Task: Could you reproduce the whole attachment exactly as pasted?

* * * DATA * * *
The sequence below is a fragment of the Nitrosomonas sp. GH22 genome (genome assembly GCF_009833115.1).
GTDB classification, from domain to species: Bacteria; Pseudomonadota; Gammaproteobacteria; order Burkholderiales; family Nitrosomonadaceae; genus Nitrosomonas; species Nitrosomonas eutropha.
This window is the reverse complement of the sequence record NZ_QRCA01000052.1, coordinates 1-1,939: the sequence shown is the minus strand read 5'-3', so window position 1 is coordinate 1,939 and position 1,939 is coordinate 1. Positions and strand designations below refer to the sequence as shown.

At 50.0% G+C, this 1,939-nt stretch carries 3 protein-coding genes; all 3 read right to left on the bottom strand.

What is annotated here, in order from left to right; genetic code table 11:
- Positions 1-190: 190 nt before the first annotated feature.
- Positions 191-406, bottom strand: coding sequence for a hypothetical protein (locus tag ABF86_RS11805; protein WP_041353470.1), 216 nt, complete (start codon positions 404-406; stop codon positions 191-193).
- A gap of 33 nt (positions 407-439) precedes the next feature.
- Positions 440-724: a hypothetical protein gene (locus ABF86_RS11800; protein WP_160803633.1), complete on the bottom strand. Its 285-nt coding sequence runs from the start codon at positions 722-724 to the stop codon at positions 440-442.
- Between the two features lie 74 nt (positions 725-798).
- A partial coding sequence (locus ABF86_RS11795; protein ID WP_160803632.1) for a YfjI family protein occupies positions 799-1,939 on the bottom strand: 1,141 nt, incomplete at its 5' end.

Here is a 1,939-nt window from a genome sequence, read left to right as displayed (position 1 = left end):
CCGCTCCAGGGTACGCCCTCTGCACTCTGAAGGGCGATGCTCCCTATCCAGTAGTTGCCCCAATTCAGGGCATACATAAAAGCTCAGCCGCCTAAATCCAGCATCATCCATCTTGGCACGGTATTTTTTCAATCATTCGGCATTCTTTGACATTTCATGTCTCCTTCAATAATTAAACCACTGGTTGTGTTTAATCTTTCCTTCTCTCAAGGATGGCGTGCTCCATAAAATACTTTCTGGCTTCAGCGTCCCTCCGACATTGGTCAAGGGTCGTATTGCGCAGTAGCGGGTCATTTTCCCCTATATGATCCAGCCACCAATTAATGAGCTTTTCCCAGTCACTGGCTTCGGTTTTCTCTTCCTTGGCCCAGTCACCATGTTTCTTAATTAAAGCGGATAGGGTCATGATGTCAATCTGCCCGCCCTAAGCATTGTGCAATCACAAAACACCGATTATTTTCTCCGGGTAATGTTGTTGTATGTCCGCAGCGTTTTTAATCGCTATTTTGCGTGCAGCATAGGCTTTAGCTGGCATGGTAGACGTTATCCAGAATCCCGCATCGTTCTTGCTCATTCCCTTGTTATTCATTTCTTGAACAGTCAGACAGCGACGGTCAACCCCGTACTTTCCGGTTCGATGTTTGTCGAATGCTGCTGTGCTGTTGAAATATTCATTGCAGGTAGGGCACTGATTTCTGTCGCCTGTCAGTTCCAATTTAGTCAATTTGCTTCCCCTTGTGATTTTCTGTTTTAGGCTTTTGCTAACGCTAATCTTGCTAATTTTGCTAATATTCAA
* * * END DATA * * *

The sequence below is a fragment of the Nitrosomonas sp. GH22 genome (genome assembly GCF_009833115.1).
GTDB classification, from domain to species: Bacteria; Pseudomonadota; Gammaproteobacteria; order Burkholderiales; family Nitrosomonadaceae; genus Nitrosomonas; species Nitrosomonas eutropha.
This window is the reverse complement of the sequence record NZ_QRCA01000052.1, coordinates 1-1,939: the sequence shown is the minus strand read 5'-3', so window position 1 is coordinate 1,939 and position 1,939 is coordinate 1. Positions and strand designations below refer to the sequence as shown.

At 50.0% G+C, this 1,939-nt stretch carries 3 protein-coding genes; all 3 read right to left on the bottom strand.

What is annotated here, in order from left to right; genetic code table 11:
- Positions 1-190: 190 nt before the first annotated feature.
- Positions 191-406, bottom strand: coding sequence for a hypothetical protein (locus tag ABF86_RS11805; protein WP_041353470.1), 216 nt, complete (start codon positions 404-406; stop codon positions 191-193).
- A gap of 33 nt (positions 407-439) precedes the next feature.
- Positions 440-724: a hypothetical protein gene (locus ABF86_RS11800; protein WP_160803633.1), complete on the bottom strand. Its 285-nt coding sequence runs from the start codon at positions 722-724 to the stop codon at positions 440-442.
- Between the two features lie 74 nt (positions 725-798).
- A partial coding sequence (locus ABF86_RS11795; protein ID WP_160803632.1) for a YfjI family protein occupies positions 799-1,939 on the bottom strand: 1,141 nt, incomplete at its 5' end.

Here is a 1,939-nt window from a genome sequence, read left to right as displayed (position 1 = left end):
CCGCTCCAGGGTACGCCCTCTGCACTCTGAAGGGCGATGCTCCCTATCCAGTAGTTGCCCCAATTCAGGGCATACATAAAAGCTCAGCCGCCTAAATCCAGCATCATCCATCTTGGCACGGTATTTTTTCAATCATTCGGCATTCTTTGACATTTCATGTCTCCTTCAATAATTAAACCACTGGTTGTGTTTAATCTTTCCTTCTCTCAAGGATGGCGTGCTCCATAAAATACTTTCTGGCTTCAGCGTCCCTCCGACATTGGTCAAGGGTCGTATTGCGCAGTAGCGGGTCATTTTCCCCTATATGATCCAGCCACCAATTAATGAGCTTTTCCCAGTCACTGGCTTCGGTTTTCTCTTCCTTGGCCCAGTCACCATGTTTCTTAATTAAAGCGGATAGGGTCATGATGTCAATCTGCCCGCCCTAAGCATTGTGCAATCACAAAACACCGATTATTTTCTCCGGGTAATGTTGTTGTATGTCCGCAGCGTTTTTAATCGCTATTTTGCGTGCAGCATAGGCTTTAGCTGGCATGGTAGACGTTATCCAGAATCCCGCATCGTTCTTGCTCATTCCCTTGTTATTCATTTCTTGAACAGTCAGACAGCGACGGTCAACCCCGTACTTTCCGGTTCGATGTTTGTCGAATGCTGCTGTGCTGTTGAAATATTCATTGCAGGTAGGGCACTGATTTCTGTCGCCTGTCAGTTCCAATTTAGTCAATTTGCTTCCCCTTGTGATTTTCTGTTTTAGGCTTTTGCTAACGCTAATCTTGCTAATTTTGCTAATATTCAA